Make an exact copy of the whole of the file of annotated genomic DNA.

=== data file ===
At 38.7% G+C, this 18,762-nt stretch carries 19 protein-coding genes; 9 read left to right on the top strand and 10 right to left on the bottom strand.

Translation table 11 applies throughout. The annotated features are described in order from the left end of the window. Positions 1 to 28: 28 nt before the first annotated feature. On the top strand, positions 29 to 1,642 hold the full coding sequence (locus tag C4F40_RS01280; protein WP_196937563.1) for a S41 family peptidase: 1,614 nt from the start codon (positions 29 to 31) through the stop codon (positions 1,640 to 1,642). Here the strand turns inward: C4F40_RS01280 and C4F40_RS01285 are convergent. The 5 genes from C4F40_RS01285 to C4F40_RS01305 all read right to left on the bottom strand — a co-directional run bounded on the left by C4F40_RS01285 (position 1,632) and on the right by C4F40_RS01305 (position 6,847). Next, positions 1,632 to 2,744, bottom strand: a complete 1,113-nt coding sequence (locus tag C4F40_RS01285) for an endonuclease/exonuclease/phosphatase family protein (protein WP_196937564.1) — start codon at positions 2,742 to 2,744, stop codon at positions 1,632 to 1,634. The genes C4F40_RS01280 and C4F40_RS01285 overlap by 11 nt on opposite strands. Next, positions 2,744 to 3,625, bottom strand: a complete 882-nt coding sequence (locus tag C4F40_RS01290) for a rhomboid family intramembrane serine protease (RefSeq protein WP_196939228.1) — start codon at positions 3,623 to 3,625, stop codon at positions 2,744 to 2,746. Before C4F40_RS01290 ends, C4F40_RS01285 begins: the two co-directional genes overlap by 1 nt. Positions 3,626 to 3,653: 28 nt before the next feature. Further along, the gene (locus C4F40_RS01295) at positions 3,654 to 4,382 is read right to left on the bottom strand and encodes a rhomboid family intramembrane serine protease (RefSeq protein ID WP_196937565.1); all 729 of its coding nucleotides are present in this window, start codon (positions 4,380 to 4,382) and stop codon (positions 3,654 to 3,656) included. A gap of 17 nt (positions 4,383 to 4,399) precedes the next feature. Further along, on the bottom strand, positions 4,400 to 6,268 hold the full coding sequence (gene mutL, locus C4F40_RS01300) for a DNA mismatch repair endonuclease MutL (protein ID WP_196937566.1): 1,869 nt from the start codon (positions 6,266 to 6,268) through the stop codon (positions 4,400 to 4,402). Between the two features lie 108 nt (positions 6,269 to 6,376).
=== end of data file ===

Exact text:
At 38.7% G+C, this 18,762-nt stretch carries 19 protein-coding genes; 9 read left to right on the top strand and 10 right to left on the bottom strand.

Translation table 11 applies throughout. The annotated features are described in order from the left end of the window. Positions 1 to 28: 28 nt before the first annotated feature. On the top strand, positions 29 to 1,642 hold the full coding sequence (locus tag C4F40_RS01280; protein WP_196937563.1) for a S41 family peptidase: 1,614 nt from the start codon (positions 29 to 31) through the stop codon (positions 1,640 to 1,642). Here the strand turns inward: C4F40_RS01280 and C4F40_RS01285 are convergent. The 5 genes from C4F40_RS01285 to C4F40_RS01305 all read right to left on the bottom strand — a co-directional run bounded on the left by C4F40_RS01285 (position 1,632) and on the right by C4F40_RS01305 (position 6,847). Next, positions 1,632 to 2,744, bottom strand: a complete 1,113-nt coding sequence (locus tag C4F40_RS01285) for an endonuclease/exonuclease/phosphatase family protein (protein WP_196937564.1) — start codon at positions 2,742 to 2,744, stop codon at positions 1,632 to 1,634. The genes C4F40_RS01280 and C4F40_RS01285 overlap by 11 nt on opposite strands. Next, positions 2,744 to 3,625, bottom strand: a complete 882-nt coding sequence (locus tag C4F40_RS01290) for a rhomboid family intramembrane serine protease (RefSeq protein WP_196939228.1) — start codon at positions 3,623 to 3,625, stop codon at positions 2,744 to 2,746. Before C4F40_RS01290 ends, C4F40_RS01285 begins: the two co-directional genes overlap by 1 nt. Positions 3,626 to 3,653: 28 nt before the next feature. Further along, the gene (locus C4F40_RS01295) at positions 3,654 to 4,382 is read right to left on the bottom strand and encodes a rhomboid family intramembrane serine protease (RefSeq protein ID WP_196937565.1); all 729 of its coding nucleotides are present in this window, start codon (positions 4,380 to 4,382) and stop codon (positions 3,654 to 3,656) included. A gap of 17 nt (positions 4,383 to 4,399) precedes the next feature. Further along, on the bottom strand, positions 4,400 to 6,268 hold the full coding sequence (gene mutL, locus C4F40_RS01300) for a DNA mismatch repair endonuclease MutL (protein ID WP_196937566.1): 1,869 nt from the start codon (positions 6,266 to 6,268) through the stop codon (positions 4,400 to 4,402). Between the two features lie 108 nt (positions 6,269 to 6,376).